Your Reading List

More robust tracking can increase livestock profitability

cows with RFID ear tags

Livestock producers all over the world understand the positive impact tracking and sharing animal data can have on their bottom lines. They know due to recent “food scares,” consumers want to know that the food they are going to feed their families is safe. They want to know where it comes from, how it was raised, and what chemicals or drugs were used to create it.

Not all farmers and ranchers are on board with the trend, however, and in some areas of Canada, cattle producers have been pushing back. Even though the use of RFID ear tags to identify cattle is mandatory, in some areas of Western Canada, where most of the cattle herd exists, compliance is only about 50 per cent. The Canadian cattle industry lags behind other sectors, and, as a result, it’s failing to take advantage of opportunities to grow by giving worldwide consumers what they want: reliable information about the history of their beef.

Take it seriously

Ted Power
Ted Power photo: Supplied

To increase per-head profit, improve the world perception of the quality of Canadian beef, and expand domestic and international markets, the movement toward industry-wide traceability must be taken seriously. We have all heard it many times before. We live in a global market and we must do what the world market demands.

This is why the beef industry must learn something from Canada’s pork and lamb producers.

Canada’s pork industry is one of the few in the world to offer a nationwide traceability system. Through their recently unveiled PigTrace, the pork industry has successfully demonstrated they can quickly and effectively deal with food safety emergencies — improving response times and reducing market disruptions and economic impact. Pork producers understand traceability offers them a competitive advantage as consumers both domestically and globally gain more confidence in the quality of verifiable pork products. Equally important, PigTrace helps producers safeguard their businesses and bottom lines during a market disruption caused by food safety or animal health issues.

Similarly, The Canadian Lamb Producers Co-operative is using technology to their advantage and are in the final stages of completing an electronic grading system to standardize the grading of lamb which will not only improve meat quality but will enable farmers to produce lambs with characteristics that retailers, packers, and consumers are looking for. In addition, they are also creating a system that creates true traceability of meat from the farm, through processing, to the retailer, and right to the consumers’ plates. The system will allow the lamb industry to grow, gaining a stronger foothold in the vast and growing markets of Asia, America, and Europe. Their new electronic grading system provides the cooperative with improved information about flock genetics, better feed-management practices and how to reduce operating costs, positively impacting profitability. Most of all, the grading system is increasing farm cash receipts, which is every farmer and rancher’s goal.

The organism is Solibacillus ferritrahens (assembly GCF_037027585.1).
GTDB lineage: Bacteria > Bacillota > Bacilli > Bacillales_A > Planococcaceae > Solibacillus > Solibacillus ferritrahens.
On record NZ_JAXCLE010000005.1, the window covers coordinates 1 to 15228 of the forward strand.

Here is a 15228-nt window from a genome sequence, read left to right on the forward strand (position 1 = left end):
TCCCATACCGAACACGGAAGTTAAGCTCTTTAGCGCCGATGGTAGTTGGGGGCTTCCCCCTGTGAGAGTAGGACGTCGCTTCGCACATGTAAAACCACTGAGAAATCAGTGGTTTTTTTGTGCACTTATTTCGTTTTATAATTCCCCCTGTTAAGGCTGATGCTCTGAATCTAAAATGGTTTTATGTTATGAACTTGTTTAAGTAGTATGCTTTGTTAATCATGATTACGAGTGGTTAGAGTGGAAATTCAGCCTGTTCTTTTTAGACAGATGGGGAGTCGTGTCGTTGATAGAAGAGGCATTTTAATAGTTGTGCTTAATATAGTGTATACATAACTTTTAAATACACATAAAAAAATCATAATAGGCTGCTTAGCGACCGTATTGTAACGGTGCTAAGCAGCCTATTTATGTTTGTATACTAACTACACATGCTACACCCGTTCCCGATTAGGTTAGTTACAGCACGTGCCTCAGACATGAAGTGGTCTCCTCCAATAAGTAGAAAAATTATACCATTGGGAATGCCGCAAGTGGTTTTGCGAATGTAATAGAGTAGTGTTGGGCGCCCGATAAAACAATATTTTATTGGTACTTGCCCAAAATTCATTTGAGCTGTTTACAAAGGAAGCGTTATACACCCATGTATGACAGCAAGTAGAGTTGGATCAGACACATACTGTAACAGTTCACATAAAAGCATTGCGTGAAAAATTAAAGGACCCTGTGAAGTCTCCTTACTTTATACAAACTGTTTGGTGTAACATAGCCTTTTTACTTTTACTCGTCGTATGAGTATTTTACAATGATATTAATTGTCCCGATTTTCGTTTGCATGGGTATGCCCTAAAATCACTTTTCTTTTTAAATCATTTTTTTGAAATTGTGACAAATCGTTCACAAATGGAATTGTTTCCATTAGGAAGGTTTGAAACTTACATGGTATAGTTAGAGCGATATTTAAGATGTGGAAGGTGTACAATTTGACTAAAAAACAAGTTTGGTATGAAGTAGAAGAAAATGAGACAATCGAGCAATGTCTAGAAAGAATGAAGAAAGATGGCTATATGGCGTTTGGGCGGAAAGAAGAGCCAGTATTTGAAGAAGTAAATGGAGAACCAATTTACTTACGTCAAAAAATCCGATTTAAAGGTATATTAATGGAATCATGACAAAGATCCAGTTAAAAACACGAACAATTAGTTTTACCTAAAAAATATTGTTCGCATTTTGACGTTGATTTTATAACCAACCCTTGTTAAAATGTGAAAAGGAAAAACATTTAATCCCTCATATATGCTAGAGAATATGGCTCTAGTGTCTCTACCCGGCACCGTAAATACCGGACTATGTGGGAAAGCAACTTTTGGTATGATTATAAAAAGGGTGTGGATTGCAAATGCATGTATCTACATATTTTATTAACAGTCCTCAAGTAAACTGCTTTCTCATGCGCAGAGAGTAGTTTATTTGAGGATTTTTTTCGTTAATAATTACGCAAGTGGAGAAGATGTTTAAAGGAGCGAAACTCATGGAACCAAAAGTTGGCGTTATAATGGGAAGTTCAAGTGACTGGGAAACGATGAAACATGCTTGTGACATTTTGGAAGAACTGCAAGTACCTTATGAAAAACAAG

That’s great news for the lamb and pork folks, but what does it mean for cattlemen?

Missing an opportunity

Despite the size and significance of the cattle industry, true traceability throughout the supply chain is still a distant dream. Without it, the industry is missing out on an enormous opportunity for growth that the pork industry has already seized and the lamb producers will be unveiling soon.

For Canadian cattle, the multi-billion dollar world export market will remain largely beyond reach without consistent and reliable traceability. It’s only a short matter of time before all retailers demand the full history of birth and care from producers through to processors and packers before they will sell your beef. We are already seeing that with A&W and Loblaws, who are advertising heavily about the full traceability of their products and getting premium pricing for them. Costco sells grass-fed, hormone-free beef for 50 per cent more than regular beef.

McDonald’s, Canada’s largest retailer of beef, recently announced it has chosen Canada, over Australia and Europe, to launch a pilot project to meet their end goal of serving only “sustainable beef” across their entire global empire. The lesson here is, the more information you can provide about cattle genetics, feed management and medical treatment to consumers, the more in demand your cattle will be and the more profitable everyone will become.

Traceability provides for the kind of collaborative economics that is vital for the industry’s long-term sustainability and growth. Boosting revenues and profitability is a direct result of traceability and improved beef quality. It’s as simple, and as complicated, as that.

In order to work, tracking has to flow throughout the supply chain — from lineage, to history of care, to production, and processing — to provide fast, credible, accurate, and consistent data to everyone.

About the author



Stories from our other publications